# Stuck on how to factor $2x^3+3x^2-8x+3$ without trial/error

I know this is pretty basic, but I am unable to factor $2x^3+3x^2-8x+3$ without the use of trial/error. Even the rational roots theorem requires trial/error, as you need to implement the rational roots theorem to find at least one of the roots. The only other way (besides the rational root theorem) I found to factor this was to add two terms and subtract two terms. However, this is also pretty useless as it too requires number sense and trial/check. I know a solution to my problem would be graphing, but that would take too much time (even by finding the derivative and critical values) and I have no graphing calculator.

My question is, what method would I implement to factor without trial/error? Additionally, if this expression would be set equal to zero and by chance this expression has all complex/irrational roots ($x^3-2=0$), would this method work?

• $1$ is a root. Your polynomial divided by $(x-1)$ is a quadratic. – Will Jagy Jan 29 '18 at 0:02
• How did you discover 1 as a root? Did you do it with a method without trial/error? – Yash Jain Jan 29 '18 at 0:04
• @YashJain If you mean "without trial/error" in the strictest of senses (e.g. not even allowing to "see" that $1$ is a root because $2+3-8+3=0$), then pretty much the only eligible answer is the cubic formula. – dxiv Jan 29 '18 at 0:10
• I realized it is 1, but what would happen if the solutions composed only of irrational/complex roots? – Yash Jain Jan 29 '18 at 0:12
• Without trial/error means with an algorithm, i.e. cubic formula – G Cab Jan 29 '18 at 0:15

$$2+3+3 = 8$$ .........................

• What do I do with those numbers? – Yash Jain Jan 29 '18 at 0:06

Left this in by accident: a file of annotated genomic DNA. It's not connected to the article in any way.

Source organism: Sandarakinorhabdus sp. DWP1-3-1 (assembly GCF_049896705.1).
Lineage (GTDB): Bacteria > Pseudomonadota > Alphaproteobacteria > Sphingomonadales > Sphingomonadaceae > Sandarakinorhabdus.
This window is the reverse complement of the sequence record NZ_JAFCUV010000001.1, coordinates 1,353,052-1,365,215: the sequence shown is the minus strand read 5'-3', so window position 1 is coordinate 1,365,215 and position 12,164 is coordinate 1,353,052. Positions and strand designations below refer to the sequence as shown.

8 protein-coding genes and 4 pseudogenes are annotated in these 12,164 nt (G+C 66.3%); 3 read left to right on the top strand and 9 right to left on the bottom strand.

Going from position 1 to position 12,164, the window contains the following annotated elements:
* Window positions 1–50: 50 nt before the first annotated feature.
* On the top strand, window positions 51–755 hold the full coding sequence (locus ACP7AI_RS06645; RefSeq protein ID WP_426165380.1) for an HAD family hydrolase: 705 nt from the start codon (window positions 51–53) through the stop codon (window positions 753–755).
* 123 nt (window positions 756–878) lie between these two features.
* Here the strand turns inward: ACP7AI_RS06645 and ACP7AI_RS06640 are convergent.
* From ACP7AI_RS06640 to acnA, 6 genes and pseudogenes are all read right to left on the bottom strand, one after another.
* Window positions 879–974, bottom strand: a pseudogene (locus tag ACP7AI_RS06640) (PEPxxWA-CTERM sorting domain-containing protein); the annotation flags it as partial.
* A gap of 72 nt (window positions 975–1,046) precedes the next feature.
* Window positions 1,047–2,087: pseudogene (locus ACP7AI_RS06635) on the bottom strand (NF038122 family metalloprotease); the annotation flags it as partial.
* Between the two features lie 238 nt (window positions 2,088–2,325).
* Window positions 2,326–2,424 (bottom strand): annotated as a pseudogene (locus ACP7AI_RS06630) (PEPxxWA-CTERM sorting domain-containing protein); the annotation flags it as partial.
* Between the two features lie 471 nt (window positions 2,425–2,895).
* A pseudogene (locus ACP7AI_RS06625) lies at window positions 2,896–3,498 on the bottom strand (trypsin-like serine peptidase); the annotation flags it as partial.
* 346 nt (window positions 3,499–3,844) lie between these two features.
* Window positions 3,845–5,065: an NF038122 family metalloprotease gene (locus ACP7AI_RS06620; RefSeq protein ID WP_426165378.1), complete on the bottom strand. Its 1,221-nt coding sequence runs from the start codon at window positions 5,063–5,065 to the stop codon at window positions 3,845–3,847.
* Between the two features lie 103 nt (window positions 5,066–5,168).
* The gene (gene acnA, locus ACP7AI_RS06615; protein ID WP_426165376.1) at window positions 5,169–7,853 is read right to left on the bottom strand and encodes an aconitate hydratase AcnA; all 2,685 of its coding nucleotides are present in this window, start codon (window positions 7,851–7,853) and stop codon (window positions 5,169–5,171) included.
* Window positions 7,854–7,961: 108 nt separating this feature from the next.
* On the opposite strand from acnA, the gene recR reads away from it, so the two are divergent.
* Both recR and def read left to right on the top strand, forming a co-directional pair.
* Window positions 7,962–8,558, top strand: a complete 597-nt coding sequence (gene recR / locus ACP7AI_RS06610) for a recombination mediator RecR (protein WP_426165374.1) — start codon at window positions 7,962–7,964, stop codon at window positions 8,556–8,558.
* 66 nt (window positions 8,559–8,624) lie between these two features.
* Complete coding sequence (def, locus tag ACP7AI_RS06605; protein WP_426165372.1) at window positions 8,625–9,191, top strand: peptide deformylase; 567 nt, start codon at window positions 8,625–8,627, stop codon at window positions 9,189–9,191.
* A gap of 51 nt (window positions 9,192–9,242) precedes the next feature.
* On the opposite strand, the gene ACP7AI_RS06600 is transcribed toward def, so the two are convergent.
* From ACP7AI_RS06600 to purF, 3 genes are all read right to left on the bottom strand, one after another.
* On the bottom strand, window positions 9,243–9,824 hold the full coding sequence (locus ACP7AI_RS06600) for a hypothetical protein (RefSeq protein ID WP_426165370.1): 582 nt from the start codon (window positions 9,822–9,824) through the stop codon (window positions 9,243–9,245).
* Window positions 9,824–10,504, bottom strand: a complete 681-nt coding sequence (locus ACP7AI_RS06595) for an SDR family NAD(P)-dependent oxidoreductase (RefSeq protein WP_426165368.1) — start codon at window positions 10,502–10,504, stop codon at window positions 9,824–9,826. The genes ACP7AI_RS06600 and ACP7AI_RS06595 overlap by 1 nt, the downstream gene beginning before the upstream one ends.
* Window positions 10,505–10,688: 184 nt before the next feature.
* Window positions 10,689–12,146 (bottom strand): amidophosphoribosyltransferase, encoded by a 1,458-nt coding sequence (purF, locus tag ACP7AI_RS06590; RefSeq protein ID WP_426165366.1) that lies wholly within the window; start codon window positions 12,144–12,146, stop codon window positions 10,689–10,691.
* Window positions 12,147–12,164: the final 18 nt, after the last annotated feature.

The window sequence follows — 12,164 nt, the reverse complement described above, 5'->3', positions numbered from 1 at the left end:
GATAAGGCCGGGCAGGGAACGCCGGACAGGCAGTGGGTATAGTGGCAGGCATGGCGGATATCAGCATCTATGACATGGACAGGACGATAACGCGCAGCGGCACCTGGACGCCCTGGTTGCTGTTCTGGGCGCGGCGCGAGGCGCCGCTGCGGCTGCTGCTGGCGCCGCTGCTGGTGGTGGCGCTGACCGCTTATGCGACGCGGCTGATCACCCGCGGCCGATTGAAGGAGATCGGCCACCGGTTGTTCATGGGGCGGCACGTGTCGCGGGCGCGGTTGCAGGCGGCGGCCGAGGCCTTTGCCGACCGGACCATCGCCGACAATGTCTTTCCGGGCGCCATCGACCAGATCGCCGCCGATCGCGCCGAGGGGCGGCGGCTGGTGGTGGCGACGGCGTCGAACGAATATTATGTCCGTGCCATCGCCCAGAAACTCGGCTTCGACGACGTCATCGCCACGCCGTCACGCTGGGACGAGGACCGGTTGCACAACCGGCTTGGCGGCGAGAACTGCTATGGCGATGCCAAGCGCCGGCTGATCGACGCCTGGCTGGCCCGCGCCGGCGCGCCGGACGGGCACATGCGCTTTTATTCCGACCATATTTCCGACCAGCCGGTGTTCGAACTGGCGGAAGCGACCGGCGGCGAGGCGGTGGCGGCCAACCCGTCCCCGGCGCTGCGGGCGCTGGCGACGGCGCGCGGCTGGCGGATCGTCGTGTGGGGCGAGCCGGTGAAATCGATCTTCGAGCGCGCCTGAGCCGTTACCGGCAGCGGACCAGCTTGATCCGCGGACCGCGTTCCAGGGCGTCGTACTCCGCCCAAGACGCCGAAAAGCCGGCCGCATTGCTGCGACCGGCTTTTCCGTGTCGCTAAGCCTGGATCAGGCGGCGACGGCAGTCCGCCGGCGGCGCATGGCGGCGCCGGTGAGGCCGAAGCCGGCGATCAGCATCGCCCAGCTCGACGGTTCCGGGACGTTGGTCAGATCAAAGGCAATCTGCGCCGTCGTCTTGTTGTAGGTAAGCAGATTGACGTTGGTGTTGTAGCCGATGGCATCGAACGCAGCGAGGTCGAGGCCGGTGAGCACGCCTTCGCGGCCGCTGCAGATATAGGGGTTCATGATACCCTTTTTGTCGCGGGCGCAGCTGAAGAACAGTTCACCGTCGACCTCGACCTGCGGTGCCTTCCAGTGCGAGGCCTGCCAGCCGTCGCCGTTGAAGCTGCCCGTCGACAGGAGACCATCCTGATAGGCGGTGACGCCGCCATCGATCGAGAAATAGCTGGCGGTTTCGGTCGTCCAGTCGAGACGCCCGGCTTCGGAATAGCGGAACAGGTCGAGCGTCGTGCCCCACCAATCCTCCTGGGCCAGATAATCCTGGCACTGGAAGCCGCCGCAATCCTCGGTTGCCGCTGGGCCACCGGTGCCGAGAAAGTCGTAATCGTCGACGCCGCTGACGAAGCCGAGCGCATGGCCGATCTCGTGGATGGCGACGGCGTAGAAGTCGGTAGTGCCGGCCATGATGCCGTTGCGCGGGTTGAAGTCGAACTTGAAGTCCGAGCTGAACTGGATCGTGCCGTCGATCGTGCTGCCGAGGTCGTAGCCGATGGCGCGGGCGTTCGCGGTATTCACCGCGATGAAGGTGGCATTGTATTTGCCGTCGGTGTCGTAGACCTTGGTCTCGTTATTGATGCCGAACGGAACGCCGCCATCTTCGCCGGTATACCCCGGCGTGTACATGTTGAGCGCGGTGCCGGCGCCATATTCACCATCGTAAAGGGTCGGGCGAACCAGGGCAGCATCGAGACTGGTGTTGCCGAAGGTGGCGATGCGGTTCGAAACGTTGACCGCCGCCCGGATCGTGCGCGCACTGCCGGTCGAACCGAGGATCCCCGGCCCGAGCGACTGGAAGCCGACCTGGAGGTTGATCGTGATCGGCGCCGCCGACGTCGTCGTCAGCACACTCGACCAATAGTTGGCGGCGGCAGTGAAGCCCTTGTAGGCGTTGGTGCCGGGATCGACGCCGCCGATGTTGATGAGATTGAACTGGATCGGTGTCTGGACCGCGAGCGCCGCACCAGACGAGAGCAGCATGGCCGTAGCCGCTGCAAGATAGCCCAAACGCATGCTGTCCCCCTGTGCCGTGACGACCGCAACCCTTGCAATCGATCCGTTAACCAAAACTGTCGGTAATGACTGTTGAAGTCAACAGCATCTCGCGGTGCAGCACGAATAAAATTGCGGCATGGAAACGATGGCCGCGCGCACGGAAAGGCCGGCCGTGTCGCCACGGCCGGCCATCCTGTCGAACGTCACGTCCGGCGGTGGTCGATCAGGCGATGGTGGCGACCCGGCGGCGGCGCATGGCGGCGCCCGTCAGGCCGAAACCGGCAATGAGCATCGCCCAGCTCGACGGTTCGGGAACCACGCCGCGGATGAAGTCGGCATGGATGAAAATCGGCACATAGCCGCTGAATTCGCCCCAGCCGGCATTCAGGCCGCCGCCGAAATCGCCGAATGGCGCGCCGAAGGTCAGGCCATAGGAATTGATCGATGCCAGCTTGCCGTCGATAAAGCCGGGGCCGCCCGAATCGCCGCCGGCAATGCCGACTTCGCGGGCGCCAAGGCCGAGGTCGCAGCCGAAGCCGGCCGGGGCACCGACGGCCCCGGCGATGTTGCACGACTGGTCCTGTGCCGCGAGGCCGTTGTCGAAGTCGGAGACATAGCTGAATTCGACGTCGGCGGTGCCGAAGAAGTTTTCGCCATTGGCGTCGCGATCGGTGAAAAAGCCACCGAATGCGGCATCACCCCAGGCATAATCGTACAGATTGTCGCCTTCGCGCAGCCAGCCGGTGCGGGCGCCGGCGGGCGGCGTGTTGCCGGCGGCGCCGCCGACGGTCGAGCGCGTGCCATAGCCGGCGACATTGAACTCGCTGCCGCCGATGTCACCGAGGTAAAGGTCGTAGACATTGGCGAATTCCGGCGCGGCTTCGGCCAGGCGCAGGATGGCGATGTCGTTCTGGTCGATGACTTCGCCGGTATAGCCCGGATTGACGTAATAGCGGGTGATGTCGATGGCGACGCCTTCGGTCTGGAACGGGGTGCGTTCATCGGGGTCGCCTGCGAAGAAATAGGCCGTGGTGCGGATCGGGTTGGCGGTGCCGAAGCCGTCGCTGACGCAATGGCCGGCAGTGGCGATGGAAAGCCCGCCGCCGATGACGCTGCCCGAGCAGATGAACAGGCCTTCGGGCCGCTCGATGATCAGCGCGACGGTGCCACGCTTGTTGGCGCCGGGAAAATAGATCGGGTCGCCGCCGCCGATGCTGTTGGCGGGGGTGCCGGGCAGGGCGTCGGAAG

• I realized it is 1, but what would happen if the solutions composed only of irrational/complex roots? – Yash Jain Jan 29 '18 at 0:12

\begin{align*}2x^3+\color{red}{3x^2}-8x+3 & =2x^3\color{red}{-2x^2+5x^2}-8x+3\\ & =2x^2(x-1)+(5x-3)(x-1)\\ & =(x-1)(2x^2+5x-3)\\ & =(x-1)(2x-1)(x+3)\end{align*}

• "The only other way (besides the rational root theorem) I found to factor this was to add two terms and subtract two terms. However, this is also pretty useless as it too requires number sense and trial/check." – Yash Jain Jan 29 '18 at 0:06
• I guess this is adding/subtracting one term, but it still requires trial/check. – Yash Jain Jan 29 '18 at 0:06
• @YashJain Not much guess and check actually... It didn't take me very long as long as you look at the constant term and the linear term, and try to make the quadratic factorable. – Crescendo Jan 29 '18 at 0:13
• @YashJain Alike, if you consider rational root theorem guess and check, then your only bet is the cubic formula. Which is like killing a fly with a sledgehammer: overkill – Crescendo Jan 29 '18 at 0:14

Your rejection of the rational roots theorem seems irrational to me since the number of possibilities is quite small.

Here's how I did it without any trial or error:

I gave it to Wolfy and was told that the roots are -3, 1/2, and 1.

The alternative is to use the explicit formula (after eliminating the quadratic term).